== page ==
Reality. At face value, it might seem the concept is pretty simple. The state of things as they exist right now.
But the word reality seems to take on different meanings or, when coupled with some other words, takes on an entirely new life.
"Reality bites" when we finally realise what reality looks like.
A "reality check" when we might finally realise the real situation.
"Reality TV" which, after extensive editing, is absolutely nothing like reality.
Then we have "virtual reality" when we immerse ourselves in another world and "augmented reality" when we have a composite view of a virtual and real world.
There is no wonder that sometimes we need to be brought "back to reality". With a lot of excitement around virtual reality, I think we will actually see more of an impact in our lives with augmented reality (AR).
Ikea has just announced a new tool that demonstrates one way that we may see AR commonly used.
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Ikea's new app is called Kreativ Scene Scanner and, not surprisingly, is designed to make it easier for you to buy more products.
You start by taking a series of photos of a room that you wish to place furniture in. If you already have furniture there, no problem.
The app will allow you to remove all existing furniture so you have an augmented view of your room with no furniture.
Then the fun begins. You place virtual furniture in your room. You can choose from thousands of items of furniture and accessories to give you just the look you are after.
For anyone that has helped a friend or partner set up a new room, the most exciting part is that moving furniture around on a screen involves significantly less sweat than moving a couch to one side of the room only to have your friend suggest it would be better on the other side of the room. And then changing their mind and asking you to move it back to where it once was.
Of course the app calculates the dimensions of the room so there is no need to try and measure different areas and compare them to the measurements of the furniture you are looking at. If the furniture will fit on the augmented screen then it will fit in the real world.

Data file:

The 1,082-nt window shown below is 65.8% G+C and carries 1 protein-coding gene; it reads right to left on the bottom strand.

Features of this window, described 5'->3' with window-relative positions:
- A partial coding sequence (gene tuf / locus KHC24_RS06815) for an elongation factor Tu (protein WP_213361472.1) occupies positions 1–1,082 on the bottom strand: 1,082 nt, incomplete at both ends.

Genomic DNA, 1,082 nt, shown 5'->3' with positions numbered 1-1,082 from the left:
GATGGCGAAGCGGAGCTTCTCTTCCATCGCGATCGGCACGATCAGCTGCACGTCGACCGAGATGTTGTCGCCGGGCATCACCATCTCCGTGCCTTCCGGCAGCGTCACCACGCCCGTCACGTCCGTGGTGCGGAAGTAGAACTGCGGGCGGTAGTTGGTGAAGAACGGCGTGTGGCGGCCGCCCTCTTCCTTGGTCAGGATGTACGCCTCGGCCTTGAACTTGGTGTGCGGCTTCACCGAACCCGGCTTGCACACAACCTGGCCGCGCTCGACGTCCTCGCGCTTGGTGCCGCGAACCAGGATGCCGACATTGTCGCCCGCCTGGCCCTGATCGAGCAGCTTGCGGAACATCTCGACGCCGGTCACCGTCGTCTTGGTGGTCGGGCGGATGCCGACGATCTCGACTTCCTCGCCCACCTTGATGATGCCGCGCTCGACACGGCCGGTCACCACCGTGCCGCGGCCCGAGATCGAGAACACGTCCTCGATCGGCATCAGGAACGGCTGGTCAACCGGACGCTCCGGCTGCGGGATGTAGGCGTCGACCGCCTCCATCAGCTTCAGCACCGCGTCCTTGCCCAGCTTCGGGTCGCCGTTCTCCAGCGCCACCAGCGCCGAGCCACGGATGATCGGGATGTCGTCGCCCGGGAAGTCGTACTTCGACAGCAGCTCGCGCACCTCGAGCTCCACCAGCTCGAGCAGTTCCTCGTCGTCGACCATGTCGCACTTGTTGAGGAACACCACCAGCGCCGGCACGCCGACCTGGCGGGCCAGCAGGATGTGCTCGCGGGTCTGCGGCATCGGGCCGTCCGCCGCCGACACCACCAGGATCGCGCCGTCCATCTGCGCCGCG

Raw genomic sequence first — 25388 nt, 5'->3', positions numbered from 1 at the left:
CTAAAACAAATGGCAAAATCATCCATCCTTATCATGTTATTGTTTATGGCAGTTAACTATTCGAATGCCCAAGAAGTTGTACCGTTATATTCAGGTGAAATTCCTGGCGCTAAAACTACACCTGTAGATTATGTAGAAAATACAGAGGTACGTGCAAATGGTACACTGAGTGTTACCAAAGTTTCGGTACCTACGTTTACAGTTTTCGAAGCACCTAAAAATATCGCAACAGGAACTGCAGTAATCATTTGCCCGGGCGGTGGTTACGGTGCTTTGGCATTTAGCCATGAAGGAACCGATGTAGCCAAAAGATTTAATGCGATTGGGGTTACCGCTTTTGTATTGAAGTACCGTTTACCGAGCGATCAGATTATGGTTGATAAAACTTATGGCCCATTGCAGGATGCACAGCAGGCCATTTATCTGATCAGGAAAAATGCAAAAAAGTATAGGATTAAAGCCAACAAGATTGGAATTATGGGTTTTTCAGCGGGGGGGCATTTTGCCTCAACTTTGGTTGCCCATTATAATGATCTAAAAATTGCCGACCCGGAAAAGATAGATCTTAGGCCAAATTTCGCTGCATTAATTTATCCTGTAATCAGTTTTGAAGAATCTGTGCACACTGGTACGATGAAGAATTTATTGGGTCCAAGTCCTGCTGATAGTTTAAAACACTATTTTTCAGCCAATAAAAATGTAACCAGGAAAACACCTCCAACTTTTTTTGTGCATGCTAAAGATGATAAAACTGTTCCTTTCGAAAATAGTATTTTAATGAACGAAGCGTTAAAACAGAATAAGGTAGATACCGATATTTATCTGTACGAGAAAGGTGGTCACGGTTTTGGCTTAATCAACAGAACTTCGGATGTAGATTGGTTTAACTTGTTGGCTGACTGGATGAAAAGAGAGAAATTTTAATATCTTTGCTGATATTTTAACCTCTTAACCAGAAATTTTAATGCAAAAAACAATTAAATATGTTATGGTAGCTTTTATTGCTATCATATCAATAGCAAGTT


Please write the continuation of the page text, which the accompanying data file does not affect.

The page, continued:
Lastly, you move around the room and view what it will look like once the new furniture arrives. If all is in order, a few clicks later and you have ordered your furniture and other items.
I would like to see an analysis of the sales Ikea will generate using this tool.
Other organisations are also taking advantage of this technology. Medical students are using AR to train on models where a variety of different situations can be presented.
If you fancy a new Harley Davidson motorcycle, you can look at the physical version in the showroom but use AR to see how it will look once you customise it to suit your needs.
Modern cars already have a basic form of AR with speed and upcoming turns projected on to our windscreens but as AR further develops, I can see more information being available in front of us to combine information to help us on our travels as we look through that to see the real world outside.
And of course, there is gaming. It almost goes without saying, but when the worldwide gaming industry is already worth over $300 billion, game manufacturers are always looking for new concepts.
Tell me how you see yourself using augmented reality at email@example.com.
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